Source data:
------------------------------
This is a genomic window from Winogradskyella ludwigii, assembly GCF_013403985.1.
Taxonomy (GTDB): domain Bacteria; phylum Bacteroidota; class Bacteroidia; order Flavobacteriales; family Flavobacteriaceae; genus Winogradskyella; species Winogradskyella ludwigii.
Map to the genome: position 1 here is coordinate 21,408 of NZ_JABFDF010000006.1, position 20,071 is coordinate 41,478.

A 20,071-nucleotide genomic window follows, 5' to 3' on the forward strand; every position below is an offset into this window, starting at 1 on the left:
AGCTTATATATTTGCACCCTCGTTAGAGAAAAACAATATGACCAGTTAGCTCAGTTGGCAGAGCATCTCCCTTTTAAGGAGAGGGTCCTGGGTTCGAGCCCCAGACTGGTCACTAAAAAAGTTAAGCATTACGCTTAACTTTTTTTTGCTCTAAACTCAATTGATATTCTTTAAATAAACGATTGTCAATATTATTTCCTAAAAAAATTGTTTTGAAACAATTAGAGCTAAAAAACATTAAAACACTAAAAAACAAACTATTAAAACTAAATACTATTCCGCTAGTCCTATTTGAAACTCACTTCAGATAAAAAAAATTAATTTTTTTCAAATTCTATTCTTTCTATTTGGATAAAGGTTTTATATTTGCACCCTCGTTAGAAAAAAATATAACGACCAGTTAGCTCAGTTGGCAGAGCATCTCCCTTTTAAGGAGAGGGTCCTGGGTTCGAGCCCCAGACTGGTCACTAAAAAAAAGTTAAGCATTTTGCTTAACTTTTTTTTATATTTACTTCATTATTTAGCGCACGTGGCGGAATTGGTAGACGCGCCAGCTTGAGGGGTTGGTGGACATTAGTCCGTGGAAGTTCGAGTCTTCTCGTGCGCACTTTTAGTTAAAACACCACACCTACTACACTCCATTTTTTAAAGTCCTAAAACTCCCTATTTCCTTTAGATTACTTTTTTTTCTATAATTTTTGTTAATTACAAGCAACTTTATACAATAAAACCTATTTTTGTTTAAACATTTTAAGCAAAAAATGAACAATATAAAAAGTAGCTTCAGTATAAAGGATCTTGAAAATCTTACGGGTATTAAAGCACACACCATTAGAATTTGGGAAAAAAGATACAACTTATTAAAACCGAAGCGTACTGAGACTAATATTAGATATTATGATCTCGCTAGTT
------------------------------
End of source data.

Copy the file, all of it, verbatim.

This is a genomic window from Winogradskyella ludwigii, assembly GCF_013403985.1.
Taxonomy (GTDB): domain Bacteria; phylum Bacteroidota; class Bacteroidia; order Flavobacteriales; family Flavobacteriaceae; genus Winogradskyella; species Winogradskyella ludwigii.
Map to the genome: position 1 here is coordinate 21,408 of NZ_JABFDF010000006.1, position 20,071 is coordinate 41,478.

A 20,071-nucleotide genomic window follows, 5' to 3' on the forward strand; every position below is an offset into this window, starting at 1 on the left:
AGCTTATATATTTGCACCCTCGTTAGAGAAAAACAATATGACCAGTTAGCTCAGTTGGCAGAGCATCTCCCTTTTAAGGAGAGGGTCCTGGGTTCGAGCCCCAGACTGGTCACTAAAAAAGTTAAGCATTACGCTTAACTTTTTTTTGCTCTAAACTCAATTGATATTCTTTAAATAAACGATTGTCAATATTATTTCCTAAAAAAATTGTTTTGAAACAATTAGAGCTAAAAAACATTAAAACACTAAAAAACAAACTATTAAAACTAAATACTATTCCGCTAGTCCTATTTGAAACTCACTTCAGATAAAAAAAATTAATTTTTTTCAAATTCTATTCTTTCTATTTGGATAAAGGTTTTATATTTGCACCCTCGTTAGAAAAAAATATAACGACCAGTTAGCTCAGTTGGCAGAGCATCTCCCTTTTAAGGAGAGGGTCCTGGGTTCGAGCCCCAGACTGGTCACTAAAAAAAAGTTAAGCATTTTGCTTAACTTTTTTTTATATTTACTTCATTATTTAGCGCACGTGGCGGAATTGGTAGACGCGCCAGCTTGAGGGGTTGGTGGACATTAGTCCGTGGAAGTTCGAGTCTTCTCGTGCGCACTTTTAGTTAAAACACCACACCTACTACACTCCATTTTTTAAAGTCCTAAAACTCCCTATTTCCTTTAGATTACTTTTTTTTCTATAATTTTTGTTAATTACAAGCAACTTTATACAATAAAACCTATTTTTGTTTAAACATTTTAAGCAAAAAATGAACAATATAAAAAGTAGCTTCAGTATAAAGGATCTTGAAAATCTTACGGGTATTAAAGCACACACCATTAGAATTTGGGAAAAAAGATACAACTTATTAAAACCGAAGCGTACTGAGACTAATATTAGATATTATGATCTCGCTAGTT